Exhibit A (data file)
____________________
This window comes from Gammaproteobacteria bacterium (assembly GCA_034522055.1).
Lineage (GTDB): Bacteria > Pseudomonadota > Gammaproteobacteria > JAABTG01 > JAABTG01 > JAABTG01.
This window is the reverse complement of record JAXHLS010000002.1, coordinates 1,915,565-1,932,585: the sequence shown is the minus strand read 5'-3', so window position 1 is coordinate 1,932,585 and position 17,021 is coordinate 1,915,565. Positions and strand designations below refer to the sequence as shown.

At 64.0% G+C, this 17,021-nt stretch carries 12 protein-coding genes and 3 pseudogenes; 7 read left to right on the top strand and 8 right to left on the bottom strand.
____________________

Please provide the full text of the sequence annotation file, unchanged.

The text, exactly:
This window comes from Gammaproteobacteria bacterium (assembly GCA_034522055.1).
Lineage (GTDB): Bacteria > Pseudomonadota > Gammaproteobacteria > JAABTG01 > JAABTG01 > JAABTG01.
This window is the reverse complement of record JAXHLS010000002.1, coordinates 1,915,565-1,932,585: the sequence shown is the minus strand read 5'-3', so window position 1 is coordinate 1,932,585 and position 17,021 is coordinate 1,915,565. Positions and strand designations below refer to the sequence as shown.

At 64.0% G+C, this 17,021-nt stretch carries 12 protein-coding genes and 3 pseudogenes; 7 read left to right on the top strand and 8 right to left on the bottom strand.